8.   You can boil or bake for the healthiest option. Or shallow pan fry as well. It’s up to you.




Garlic has many great properties, but is known for its Anti-Inflammatory, Antibacterial and Antiviral Activity, Cardiovascular health, and potential reduction in certain forms of cancer. Vitamin C is mostly known for how it helps boost our immune system during cold and flu season, fight against scurvy, and gum health. The protective role of vitamin C goes far beyond our skin and gums. Cardiovascular diseases, cancers, joint diseases and cataracts are all associated with vitamin C deficiency and can be partly prevented by optimal intake of vitamin C. Vitamin C achieves much of its protective effect by functioning as an antioxidant and preventing oxygen-based damage to our cells. Structures that contain fat (like the lipoprotein molecules that carry fat around our body) are particularly dependent on vitamin C for protection. Much of the body’s chemistry depends upon enzymes. Enzymes are proteins that help chemical reactions take place. Because vitamin B6 is involved with more than 100 enzymatic reactions, its function in the body is diverse and far-reaching. It is difficult to find a chemical category of molecules in the body that do not depend in some way on vitamin B6 for their production. Many of the building blocks of protein, called amino acids, require adequate supplies of B6 for synthesis. Nucleic acids used in the creation of DNA in our genes also require this vitamin. The processing of carbohydrate (sugar and starch) in our body depends on availability of vitamin B6. This vitamin is particularly important in facilitating the breakdown of glycogen (a special form of starch) stored in our muscle cells and to a lesser extent in our liver. Because carbohydrate processing plays such a key role in certain types of athletic events, researchers have looked closely at the role vitamin B6 plays in carbohydrate processing during physical performance.


Spinach: Vitamin K, Vitamin A, Manganese, Folate, Magnesium, Iron, Vitamin C, Vitamin B2, B3, B6, B1, Calcium, Potassium, Tryptophan, Vitamin E, dietary fiber, Copper, Protein, Phosphorus, zinc, Omega 3 fatty acids, Selenium.Calorie for calorie, leafy green vegetables like spinach with its delicate texture and jade green color provide more nutrients than any other food. Although spinach is available throughout the year, its season runs from March through May and from September through October when it is the freshest, has the best flavor and is most readily available. We all know that Popeye made himself super strong by eating spinach, but you may be surprised to learn that he may also have been protecting himself against osteoporosis, heart disease, colon cancer, arthritis, and other diseases at the same time.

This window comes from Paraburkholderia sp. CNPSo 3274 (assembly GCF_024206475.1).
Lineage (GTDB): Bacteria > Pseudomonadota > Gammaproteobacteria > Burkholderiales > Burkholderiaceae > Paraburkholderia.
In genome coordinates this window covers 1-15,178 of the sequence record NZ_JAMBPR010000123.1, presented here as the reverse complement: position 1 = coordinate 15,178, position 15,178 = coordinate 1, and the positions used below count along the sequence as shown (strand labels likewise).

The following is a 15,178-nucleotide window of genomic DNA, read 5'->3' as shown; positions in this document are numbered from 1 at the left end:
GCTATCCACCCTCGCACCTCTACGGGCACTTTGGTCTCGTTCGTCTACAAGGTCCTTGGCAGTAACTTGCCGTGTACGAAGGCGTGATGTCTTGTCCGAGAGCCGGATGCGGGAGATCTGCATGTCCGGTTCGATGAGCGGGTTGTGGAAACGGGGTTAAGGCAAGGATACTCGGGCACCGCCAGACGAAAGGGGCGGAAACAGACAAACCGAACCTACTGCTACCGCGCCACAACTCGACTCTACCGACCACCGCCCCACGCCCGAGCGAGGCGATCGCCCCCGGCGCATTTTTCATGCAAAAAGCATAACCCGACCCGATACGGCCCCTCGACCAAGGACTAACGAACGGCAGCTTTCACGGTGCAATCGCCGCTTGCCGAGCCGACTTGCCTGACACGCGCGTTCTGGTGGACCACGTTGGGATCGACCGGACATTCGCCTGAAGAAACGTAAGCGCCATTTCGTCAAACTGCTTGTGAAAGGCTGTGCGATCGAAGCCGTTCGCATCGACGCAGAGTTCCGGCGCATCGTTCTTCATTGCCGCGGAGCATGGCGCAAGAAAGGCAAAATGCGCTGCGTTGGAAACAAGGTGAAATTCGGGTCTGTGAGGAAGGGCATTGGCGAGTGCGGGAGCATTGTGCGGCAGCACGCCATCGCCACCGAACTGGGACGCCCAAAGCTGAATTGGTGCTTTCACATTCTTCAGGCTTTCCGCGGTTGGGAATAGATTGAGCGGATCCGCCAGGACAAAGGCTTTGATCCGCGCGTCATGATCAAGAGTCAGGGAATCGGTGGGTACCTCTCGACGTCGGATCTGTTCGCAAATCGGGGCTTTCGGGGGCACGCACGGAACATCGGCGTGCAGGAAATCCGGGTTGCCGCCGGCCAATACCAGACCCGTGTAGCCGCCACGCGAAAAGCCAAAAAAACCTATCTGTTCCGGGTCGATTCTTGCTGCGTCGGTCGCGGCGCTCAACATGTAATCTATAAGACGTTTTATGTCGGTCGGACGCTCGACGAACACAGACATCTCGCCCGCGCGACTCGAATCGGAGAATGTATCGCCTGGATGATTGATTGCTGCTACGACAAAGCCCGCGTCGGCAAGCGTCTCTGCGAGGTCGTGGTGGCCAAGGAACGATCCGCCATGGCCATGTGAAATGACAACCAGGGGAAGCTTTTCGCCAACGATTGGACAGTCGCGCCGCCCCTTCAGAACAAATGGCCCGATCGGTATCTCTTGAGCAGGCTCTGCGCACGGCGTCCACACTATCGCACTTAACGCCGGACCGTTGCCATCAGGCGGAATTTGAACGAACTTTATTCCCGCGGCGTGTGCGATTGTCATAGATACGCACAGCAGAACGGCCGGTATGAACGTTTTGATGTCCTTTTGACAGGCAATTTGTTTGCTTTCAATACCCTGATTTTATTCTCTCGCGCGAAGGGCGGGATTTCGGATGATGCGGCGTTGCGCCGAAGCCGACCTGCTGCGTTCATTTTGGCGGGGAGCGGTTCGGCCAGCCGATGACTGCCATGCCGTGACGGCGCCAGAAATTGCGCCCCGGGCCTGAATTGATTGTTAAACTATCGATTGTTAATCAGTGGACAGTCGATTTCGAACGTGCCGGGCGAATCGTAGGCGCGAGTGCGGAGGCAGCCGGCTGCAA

Parsley: Vitamin K, Vitamin C, Vitamin A, Folate, Iron.Parsley’s volatile oils-particularly myristicin-have been shown to inhibit tumor formation in animal studies, and particularly, tumor formation in the lungs. Myristicin has also been shown to activate the enzyme glutathione-S-transferase, which helps attach the molecule glutathione to oxidized molecules that would otherwise do damage in the body. The activity of parsley’s volatile oils qualifies it as a “chemoprotective” food, and in particular, a food that can help neutralize particular types of carcinogens (like the benzopyrenes that are part of cigarette smoke and charcoal grill smoke).


Onions: Chromium, Vitamin C, Dietary Fiber, Manganese, Molybdenum, Vitamin B6, folate, Potassium, Phosphorus, quercitin and Copper. This multifaceted food is found in so many recipes for it’s distinct flavor but is often overlooked for its many healthy properties. Onions are very rich in chromium, a trace mineral that helps cells respond to insulin and lowering blood sugar. Chromium levels are depleted by the consumption refined sugars and white flour products as well as the lack of exercise. One cup of raw onion contains over 20% of the Daily Value for this important trace mineral.  B6, Chromium and sulfur in onions also helps to lower high blood pressure and high Cholesterol. Onions like garlic has been shown to support gastrointestinal health, and contain anti-inflammatory and anti-viral properties. The flavonoids in parsley-especially luteolin-have been shown to function as antioxidants that combine with highly reactive oxygen-containing molecules (called oxygen radicals) and help prevent oxygen-based damage to cells. In addition, extracts from parsley have been used in animal studies to help increase the antioxidant capacity of the blood.